Delay's Blog is the blog of David Anson, a Microsoft developer who works with C#, XAML, HTML, and Azure.
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When I transfer clips from my digital camera to my computer, I briefly check that the video transferred successfully. For images, this is usually a matter of opening a few of them - for video files I usually load them in Media Player and seek to a couple of different points. Mine is hardly a fail proof system, but it's fairly quick and it makes me feel a little safer about deleting the originals from the camera. :) One day I got to thinking that it would be pretty easy to automatically generate a set of video thumbnails instead of seeking around manually...
So I did some research into video frame capture with WPF and found that it boiled down to a few main ideas:
Because of the asynchronous nature of the video frame updates, attempting to capture multiple frames in rapid succession (ex: seek, capture, seek, capture, ...) resulted in duplicate frames every time the capture occurred too soon for the frame's content to update (which was most of the time!). This was clearly unsuitable for my scenario because I wanted my application to generate its thumbnails as quickly as possible. After a bit of experimentation and playing around, I arrived at a technique that seems to work quite reliably in practice.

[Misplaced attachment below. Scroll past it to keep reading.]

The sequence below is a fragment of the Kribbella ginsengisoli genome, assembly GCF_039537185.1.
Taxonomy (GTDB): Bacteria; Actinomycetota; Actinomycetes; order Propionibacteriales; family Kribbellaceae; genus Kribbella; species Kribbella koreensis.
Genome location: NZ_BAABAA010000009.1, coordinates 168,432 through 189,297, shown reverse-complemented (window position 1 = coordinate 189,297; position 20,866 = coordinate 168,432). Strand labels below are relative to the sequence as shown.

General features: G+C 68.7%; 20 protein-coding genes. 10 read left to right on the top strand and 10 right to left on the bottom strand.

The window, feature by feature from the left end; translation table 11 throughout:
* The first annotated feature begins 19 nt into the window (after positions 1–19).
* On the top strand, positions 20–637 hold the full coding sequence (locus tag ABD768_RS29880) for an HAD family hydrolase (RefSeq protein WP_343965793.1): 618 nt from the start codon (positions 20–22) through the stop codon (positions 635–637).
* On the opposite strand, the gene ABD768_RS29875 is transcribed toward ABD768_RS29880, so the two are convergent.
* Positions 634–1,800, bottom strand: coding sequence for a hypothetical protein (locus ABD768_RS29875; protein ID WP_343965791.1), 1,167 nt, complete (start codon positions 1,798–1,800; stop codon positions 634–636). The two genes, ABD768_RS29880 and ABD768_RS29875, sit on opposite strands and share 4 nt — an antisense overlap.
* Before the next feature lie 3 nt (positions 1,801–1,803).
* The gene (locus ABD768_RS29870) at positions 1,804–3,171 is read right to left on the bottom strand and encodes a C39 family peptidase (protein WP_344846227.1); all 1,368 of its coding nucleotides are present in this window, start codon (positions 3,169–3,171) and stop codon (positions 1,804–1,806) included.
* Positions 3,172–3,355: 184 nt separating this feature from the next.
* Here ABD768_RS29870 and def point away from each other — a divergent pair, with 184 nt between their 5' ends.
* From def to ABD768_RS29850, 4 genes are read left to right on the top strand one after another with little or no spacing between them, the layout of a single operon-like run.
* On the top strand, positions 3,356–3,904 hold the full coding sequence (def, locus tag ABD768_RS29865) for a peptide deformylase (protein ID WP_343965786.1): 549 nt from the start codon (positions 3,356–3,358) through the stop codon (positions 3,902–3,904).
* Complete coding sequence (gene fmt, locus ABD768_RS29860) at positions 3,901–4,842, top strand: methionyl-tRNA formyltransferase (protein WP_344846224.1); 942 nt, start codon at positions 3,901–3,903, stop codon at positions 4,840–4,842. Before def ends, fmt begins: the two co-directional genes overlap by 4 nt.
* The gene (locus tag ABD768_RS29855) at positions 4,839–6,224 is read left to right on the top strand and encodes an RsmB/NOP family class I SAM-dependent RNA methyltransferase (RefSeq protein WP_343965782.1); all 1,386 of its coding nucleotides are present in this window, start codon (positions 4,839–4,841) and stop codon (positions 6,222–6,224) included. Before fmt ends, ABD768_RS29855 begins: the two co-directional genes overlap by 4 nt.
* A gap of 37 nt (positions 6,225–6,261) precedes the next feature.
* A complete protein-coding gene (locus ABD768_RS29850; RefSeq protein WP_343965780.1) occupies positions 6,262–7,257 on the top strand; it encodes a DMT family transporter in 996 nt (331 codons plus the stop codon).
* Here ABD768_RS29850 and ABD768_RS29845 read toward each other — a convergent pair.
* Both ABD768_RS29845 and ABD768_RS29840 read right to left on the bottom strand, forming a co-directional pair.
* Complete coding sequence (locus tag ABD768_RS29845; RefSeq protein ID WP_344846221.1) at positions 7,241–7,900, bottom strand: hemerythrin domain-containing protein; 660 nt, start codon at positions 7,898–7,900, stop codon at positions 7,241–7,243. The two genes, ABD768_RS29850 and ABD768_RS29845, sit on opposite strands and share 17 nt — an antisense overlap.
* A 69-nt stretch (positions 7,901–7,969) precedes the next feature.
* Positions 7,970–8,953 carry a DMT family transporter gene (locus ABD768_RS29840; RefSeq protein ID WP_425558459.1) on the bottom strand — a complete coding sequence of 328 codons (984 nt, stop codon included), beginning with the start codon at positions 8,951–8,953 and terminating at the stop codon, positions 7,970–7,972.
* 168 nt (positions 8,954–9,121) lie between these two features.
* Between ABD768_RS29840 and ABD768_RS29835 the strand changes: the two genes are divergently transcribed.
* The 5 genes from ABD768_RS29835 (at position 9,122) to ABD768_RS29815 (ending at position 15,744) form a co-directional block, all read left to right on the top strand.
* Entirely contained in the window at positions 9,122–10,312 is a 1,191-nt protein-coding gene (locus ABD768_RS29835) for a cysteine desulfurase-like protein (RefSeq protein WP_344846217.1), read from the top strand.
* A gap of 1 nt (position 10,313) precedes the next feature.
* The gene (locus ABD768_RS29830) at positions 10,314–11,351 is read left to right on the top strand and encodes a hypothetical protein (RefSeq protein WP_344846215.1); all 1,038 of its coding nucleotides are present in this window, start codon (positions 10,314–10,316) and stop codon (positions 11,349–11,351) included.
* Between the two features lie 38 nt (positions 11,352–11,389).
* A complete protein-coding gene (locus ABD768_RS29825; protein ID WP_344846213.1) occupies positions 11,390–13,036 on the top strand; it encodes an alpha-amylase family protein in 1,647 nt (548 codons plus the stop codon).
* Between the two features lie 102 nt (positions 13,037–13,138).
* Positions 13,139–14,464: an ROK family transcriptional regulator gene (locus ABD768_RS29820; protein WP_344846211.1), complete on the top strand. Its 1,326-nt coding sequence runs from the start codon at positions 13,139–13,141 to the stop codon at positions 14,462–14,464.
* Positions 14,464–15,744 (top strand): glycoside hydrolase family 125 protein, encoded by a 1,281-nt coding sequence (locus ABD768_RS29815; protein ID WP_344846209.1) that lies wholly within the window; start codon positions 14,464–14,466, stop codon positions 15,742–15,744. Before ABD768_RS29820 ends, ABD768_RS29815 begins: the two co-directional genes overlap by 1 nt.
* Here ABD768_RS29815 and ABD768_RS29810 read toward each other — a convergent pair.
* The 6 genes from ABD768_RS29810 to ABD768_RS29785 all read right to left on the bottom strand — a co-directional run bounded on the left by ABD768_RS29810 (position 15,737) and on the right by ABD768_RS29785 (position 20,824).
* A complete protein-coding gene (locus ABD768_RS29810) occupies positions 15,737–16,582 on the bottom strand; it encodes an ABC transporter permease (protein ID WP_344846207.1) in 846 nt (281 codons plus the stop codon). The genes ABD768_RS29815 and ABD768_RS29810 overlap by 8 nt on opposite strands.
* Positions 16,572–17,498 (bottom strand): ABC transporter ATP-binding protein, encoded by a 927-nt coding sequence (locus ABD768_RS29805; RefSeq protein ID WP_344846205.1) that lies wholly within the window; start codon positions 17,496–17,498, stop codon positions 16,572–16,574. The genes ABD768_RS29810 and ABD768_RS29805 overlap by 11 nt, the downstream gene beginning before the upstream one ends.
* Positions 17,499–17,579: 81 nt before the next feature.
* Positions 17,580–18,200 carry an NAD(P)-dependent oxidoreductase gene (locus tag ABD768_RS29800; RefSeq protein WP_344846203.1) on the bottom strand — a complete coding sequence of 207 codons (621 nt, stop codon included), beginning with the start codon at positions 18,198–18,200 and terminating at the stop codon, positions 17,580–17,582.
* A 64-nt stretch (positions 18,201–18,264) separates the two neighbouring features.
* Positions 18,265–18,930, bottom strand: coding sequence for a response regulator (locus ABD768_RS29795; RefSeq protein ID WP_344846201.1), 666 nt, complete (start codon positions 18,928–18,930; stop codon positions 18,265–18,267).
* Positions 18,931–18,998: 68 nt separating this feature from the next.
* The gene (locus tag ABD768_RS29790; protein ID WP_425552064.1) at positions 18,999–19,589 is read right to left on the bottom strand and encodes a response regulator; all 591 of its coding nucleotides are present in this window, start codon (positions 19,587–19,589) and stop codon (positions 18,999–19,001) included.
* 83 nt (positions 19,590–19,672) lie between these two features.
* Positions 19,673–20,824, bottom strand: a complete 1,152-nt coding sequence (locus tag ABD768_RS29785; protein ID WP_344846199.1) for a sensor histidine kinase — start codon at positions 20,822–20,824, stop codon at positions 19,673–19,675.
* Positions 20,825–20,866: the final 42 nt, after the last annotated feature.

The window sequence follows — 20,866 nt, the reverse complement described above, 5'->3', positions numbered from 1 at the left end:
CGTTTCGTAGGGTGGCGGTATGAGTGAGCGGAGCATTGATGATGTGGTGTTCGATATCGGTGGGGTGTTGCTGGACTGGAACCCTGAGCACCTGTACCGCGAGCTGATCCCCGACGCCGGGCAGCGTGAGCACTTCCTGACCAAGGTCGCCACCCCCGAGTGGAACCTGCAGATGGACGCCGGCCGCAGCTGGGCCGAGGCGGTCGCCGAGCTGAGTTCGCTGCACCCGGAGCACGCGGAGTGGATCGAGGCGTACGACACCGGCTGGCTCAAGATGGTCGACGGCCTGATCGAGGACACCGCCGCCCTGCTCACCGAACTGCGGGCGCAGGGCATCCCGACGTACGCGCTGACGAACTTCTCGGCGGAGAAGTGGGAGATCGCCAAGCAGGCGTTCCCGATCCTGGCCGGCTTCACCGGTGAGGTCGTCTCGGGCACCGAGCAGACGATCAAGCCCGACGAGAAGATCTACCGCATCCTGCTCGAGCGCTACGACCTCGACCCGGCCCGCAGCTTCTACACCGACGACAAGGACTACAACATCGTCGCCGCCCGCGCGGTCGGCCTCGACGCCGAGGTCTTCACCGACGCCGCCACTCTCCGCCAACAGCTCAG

I wrote a simple WPF application to show how it works - here's an image of VideoThumbnailer displaying a summary of a video of someone tubing in the snow:
(The complete source code to VideoThumbnailer is available as an attachment to this post.)
The technique itself is fairly simple, if not entirely as straightforward as it would be if changes to the Position property were synchronous:
There's nothing particularly clever going on here, but there are a few complicating circumstances worth mentioning:
Having implemented the technique above, we should have a fast, reliable solution for video file thumbnail generation that works with a wide variety of file types by virtue of the underlying operating system's support. And, indeed, VideoThumbnailer works fine with all the WMV, DVR-MS, MPEG, and AVI files I've tried (and probably supports some other types I didn't try). There are plenty of changes one could make to VideoThumbnailer to make it a more useful application, but I hope it serves pretty well as a concrete example of the concepts discussed here.
Happy frame grabbing!